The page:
# CHAPTER 24: PERFORMANCE EVALUATION

– r ABC = 10% – r XYZ = 10%

1.

a. b. c.

Arithmetic average:

Dispersion: σABC = 7.07%, σXYZ = 13.91%. XYZ has greater dispersion. (We used 5 degrees of freedom to calculate standard deviations.) Geometric average: rABC = (1.2 × 1.12 × 1.14 × 1.03 × 1.01)1/5 – 1 = .0977 = 9.77% rXYZ = (1.3 × 1.12 × 1.18 × 1.0 × .90)1/5 – 1 = .0911 = 9.11% Despite the equal arithmetic averages, XYZ has a lower geometric average. The reason is that the greater variance of XYZ drives the geometric average further below the arithmetic average.

d.

In terms of "forward looking" statistics, the arithmetic average is the better estimate of expected return. Therefore, if the data reflect the probabilities of future returns, 10% is the expected return of both stocks. Time-weighted average returns are based on year-by-year rates of return. Year 1998-1999 1999-2000 2000-2001 Return [(capital gains + dividend)/price] [(120 – 100) + 4]/100 = 24.00% [(90 – 120) + 4]/120 = –21.67% [(100 – 90) + 4]/90 = 15.56%

2.

a.

Arithmetic mean: (24 – 21.67 + 15.56)/3 = 5.96% Geometric mean: (1.24 × .7833 × 1.1556)1/3 – 1 = .0392 = 3.92% b. Date 1/1/98 1/1/99 1/1/00 1/1/01 Cash flow –300 –228 110 416 Explanation Purchase of three shares at \$100 each. Purchase of two shares at \$120 less dividend income on three shares held. Dividends on five shares plus sale of one share at \$90. Dividends on four shares plus sale of four shares at \$100 each.

24-1

Time 0 1 2 3 a.7(13% – 5%)] = 1. 3. Portfolio A Portfolio B Market index Risk-free asset The alphas for the two portfolios are: αA = 12% – [5% + 0.] The IRR exceeds the other averages because the investment fund was the largest when the highest return occurred.1607%. E(r) 12 16 13 5 σ 12 31 18 0 β .46%.0 0.7 1.0)1/3 – 1 = .416 110 Date: 1/1/98 1/1/99 1/1/00 1/1/01 −228 −300 Dollar-weighted return = Internal rate of return = –. b.0357 = 3. 4. Dollar-weighted average rate of return = IRR = 5.70%.0 c. a.4% 24-2 . [You can find this using a financial calculator by setting n = 3. the greater the dispersion.1111 × 1.57% Time-weighted arithmetic average rate of return = (11.11% 0 0 Time-weighted geometric average rate of return = (1.0 × 1. and solving for the interest rate.4 1. the greater the difference. PMT = 100. The arithmetic average is always greater than or equal to the geometric average. FV = 0. Cash flow (\$) 3(–90) = –270 100 100 100 Holding period return (100–90)/90 = 11.11 + 0 + 0)/3 = 3. PV = (–)270.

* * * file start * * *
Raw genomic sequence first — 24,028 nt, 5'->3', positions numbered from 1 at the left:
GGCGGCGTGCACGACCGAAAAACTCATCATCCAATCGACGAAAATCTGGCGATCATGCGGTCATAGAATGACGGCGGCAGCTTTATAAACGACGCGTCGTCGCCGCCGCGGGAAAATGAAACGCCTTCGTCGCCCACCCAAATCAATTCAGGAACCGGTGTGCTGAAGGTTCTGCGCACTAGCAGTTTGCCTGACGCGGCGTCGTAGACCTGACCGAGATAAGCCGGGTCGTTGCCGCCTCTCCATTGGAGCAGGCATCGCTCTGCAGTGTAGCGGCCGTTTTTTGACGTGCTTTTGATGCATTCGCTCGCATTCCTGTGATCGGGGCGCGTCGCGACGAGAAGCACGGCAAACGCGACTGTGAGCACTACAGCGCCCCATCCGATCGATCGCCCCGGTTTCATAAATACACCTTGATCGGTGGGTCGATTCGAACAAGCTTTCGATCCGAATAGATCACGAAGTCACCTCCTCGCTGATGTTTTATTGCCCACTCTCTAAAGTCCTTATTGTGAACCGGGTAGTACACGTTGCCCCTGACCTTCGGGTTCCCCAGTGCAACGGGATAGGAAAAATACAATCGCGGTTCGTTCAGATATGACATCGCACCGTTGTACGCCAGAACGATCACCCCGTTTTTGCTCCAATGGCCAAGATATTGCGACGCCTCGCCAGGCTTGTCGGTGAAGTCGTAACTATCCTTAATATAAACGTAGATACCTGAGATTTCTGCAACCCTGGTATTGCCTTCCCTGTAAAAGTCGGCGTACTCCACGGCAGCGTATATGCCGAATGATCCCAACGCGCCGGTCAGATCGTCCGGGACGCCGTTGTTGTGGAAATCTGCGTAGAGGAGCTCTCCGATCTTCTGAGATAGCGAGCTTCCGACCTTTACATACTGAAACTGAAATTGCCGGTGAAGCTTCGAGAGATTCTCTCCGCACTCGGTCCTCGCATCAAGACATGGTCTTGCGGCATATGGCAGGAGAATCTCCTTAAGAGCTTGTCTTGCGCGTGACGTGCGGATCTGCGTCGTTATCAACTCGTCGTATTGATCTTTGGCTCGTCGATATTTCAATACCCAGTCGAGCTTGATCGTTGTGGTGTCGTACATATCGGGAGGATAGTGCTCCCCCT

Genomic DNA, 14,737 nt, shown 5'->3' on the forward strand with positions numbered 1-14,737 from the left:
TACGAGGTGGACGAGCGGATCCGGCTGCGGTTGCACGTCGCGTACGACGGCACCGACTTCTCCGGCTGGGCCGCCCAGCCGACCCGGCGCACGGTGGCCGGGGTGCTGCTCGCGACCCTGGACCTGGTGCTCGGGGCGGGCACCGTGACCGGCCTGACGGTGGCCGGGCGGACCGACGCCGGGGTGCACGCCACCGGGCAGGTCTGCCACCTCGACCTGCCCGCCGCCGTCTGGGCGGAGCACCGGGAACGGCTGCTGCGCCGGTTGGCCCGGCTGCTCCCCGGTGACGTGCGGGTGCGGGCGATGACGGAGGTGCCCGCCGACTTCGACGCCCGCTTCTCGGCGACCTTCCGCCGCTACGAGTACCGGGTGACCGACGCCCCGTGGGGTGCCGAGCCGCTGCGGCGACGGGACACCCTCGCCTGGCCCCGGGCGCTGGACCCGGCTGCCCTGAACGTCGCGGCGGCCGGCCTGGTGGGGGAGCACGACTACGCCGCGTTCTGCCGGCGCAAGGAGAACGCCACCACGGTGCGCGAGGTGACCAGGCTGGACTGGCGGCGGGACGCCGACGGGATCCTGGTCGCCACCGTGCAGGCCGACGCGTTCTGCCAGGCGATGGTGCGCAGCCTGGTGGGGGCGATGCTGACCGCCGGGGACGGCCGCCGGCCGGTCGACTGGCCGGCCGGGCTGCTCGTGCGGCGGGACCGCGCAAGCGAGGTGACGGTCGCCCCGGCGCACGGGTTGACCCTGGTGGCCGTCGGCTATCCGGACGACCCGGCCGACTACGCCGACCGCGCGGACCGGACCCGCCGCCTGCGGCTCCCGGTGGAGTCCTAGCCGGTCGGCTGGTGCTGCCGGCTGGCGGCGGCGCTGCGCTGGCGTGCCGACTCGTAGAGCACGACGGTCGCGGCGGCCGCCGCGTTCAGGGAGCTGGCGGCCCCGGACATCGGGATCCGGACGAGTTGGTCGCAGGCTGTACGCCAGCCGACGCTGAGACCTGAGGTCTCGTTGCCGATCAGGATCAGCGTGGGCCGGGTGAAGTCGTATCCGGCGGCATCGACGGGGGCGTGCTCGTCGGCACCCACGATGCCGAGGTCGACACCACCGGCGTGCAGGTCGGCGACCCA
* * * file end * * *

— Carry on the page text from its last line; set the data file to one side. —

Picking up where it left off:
5. so it is preferred. If you will hold only one of the two portfolios.1047 . The standard deviation of each stock's returns is given in the problem.500 To compute the Sharpe measure.3373 10. then the Sharpe measure is the appropriate criterion: SA = SB = 12 – 5 = . (i) Alpha is the intercept of the regression (ii) Appraisal ratio = αp/σ(ep) (iii) Sharpe measure* = (rp – rf)/σp (iv) Treynor measure** = (rp – rf)/βp * Stock A 1% . A’s is higher.αB = 16% – [5% + 1. b. using the assumed parameters rM = 14% and rf = 6%. then Treynor’s measure counts.4907 8.4(13% – 5%)] = – 0. and B is preferred.0971 . then Sharpe’s measure is the one to use. ** The beta to use for the Treynor measure is the slope coefficient of the regression equation presented in the problem. you would want to take a long position in A and a short position in B. If the stock is mixed with the index fund.2% Ideally.583 12 16 – 5 31 = . rp – rf can be computed from the right-hand side of the regression equation. a. (i) (ii) If this is the only risky asset. B is preferred. therefore.355 Portfolio A is preferred using the Sharpe criterion. the contribution to the overall Sharpe measure is determined by the appraisal ratio. (iii) If it is one of many stocks. 24-3 . b. note that for each stock.833 Stock B 2% .